As a young professional in student affairs, I was introduced to a new phrase that shaped the way I viewed my job as a student affairs practitioner. A supervisor and mentor explained early on that our job in student life is simple; it is about “growing adults”. This phrase “growing adults” struck me as something I had never heard before.
Author: Tim Caldwell
Author: Morgan Hanson
This week, I have been thinking about (and sometimes wincing from!) the growing pains of the first year in a new job. As I new professional in the student affairs field, I have been through this transition process only twice thus far, but as I was mulling over this last year of work and thinking toward the many goals I have for next year, I decided to take some time to really think about what I had learned—in a broad sense—from my transition years.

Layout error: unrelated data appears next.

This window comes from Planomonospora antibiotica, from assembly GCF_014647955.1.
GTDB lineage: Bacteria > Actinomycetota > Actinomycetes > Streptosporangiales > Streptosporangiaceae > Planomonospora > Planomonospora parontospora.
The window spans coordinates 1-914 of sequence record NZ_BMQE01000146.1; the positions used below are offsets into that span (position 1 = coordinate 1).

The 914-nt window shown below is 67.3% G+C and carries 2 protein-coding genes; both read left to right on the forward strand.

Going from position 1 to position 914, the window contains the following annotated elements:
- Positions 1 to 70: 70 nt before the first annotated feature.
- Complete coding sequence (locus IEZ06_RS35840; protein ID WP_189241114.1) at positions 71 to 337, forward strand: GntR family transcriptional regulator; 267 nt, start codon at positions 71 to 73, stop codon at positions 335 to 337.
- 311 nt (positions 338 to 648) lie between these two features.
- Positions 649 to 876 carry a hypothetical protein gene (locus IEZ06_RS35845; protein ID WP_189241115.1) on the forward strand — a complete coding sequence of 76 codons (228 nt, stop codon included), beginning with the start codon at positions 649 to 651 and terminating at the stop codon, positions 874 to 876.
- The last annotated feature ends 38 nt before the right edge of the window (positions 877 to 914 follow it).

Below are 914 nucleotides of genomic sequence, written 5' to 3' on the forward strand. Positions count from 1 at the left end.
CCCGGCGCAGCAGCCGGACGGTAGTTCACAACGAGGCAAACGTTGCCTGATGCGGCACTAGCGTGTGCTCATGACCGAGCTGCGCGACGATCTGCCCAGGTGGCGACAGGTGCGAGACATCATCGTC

Author: Kelly Donaldson
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Author: Jill Powell, NWASAP Treasurer
NWASAP values transparency in our budget process. Our registration fee this year is $265. This helps pay for all parts of our conference and ensures we have enough money to continue moving forward as an organization. The breakdown of our registration fee is as follows:
Author: Chris Haug, University of Portland
Investing in your Professional Development...From an early point in my career, I had mentors who impressed upon me the importance of attending conferences, webinars, and workshops in an effort to strengthen my professional skill set. I’m grateful for learning about the power of professional association affiliation, as it has served me well in how I do my work and serve my students.